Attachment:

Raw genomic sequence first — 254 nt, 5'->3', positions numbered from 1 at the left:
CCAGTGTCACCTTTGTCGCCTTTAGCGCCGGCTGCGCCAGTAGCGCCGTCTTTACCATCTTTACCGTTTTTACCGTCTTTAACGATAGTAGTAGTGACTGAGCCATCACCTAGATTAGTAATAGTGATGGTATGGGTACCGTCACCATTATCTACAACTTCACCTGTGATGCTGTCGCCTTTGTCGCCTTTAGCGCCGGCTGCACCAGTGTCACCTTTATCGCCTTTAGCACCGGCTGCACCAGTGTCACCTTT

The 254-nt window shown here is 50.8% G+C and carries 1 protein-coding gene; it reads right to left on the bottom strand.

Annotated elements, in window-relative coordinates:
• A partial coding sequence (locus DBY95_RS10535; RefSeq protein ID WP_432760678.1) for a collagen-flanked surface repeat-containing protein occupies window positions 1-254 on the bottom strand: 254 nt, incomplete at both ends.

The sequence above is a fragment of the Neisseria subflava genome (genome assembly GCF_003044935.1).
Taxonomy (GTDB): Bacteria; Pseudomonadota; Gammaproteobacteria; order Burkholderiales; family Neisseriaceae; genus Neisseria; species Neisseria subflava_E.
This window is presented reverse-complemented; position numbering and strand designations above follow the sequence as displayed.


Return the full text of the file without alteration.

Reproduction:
Raw genomic sequence first — 254 nt, 5'->3', positions numbered from 1 at the left:
CCAGTGTCACCTTTGTCGCCTTTAGCGCCGGCTGCGCCAGTAGCGCCGTCTTTACCATCTTTACCGTTTTTACCGTCTTTAACGATAGTAGTAGTGACTGAGCCATCACCTAGATTAGTAATAGTGATGGTATGGGTACCGTCACCATTATCTACAACTTCACCTGTGATGCTGTCGCCTTTGTCGCCTTTAGCGCCGGCTGCACCAGTGTCACCTTTATCGCCTTTAGCACCGGCTGCACCAGTGTCACCTTT

The 254-nt window shown here is 50.8% G+C and carries 1 protein-coding gene; it reads right to left on the bottom strand.

Annotated elements, in window-relative coordinates:
• A partial coding sequence (locus DBY95_RS10535; RefSeq protein ID WP_432760678.1) for a collagen-flanked surface repeat-containing protein occupies window positions 1-254 on the bottom strand: 254 nt, incomplete at both ends.

The sequence above is a fragment of the Neisseria subflava genome (genome assembly GCF_003044935.1).
Taxonomy (GTDB): Bacteria; Pseudomonadota; Gammaproteobacteria; order Burkholderiales; family Neisseriaceae; genus Neisseria; species Neisseria subflava_E.
This window is presented reverse-complemented; position numbering and strand designations above follow the sequence as displayed.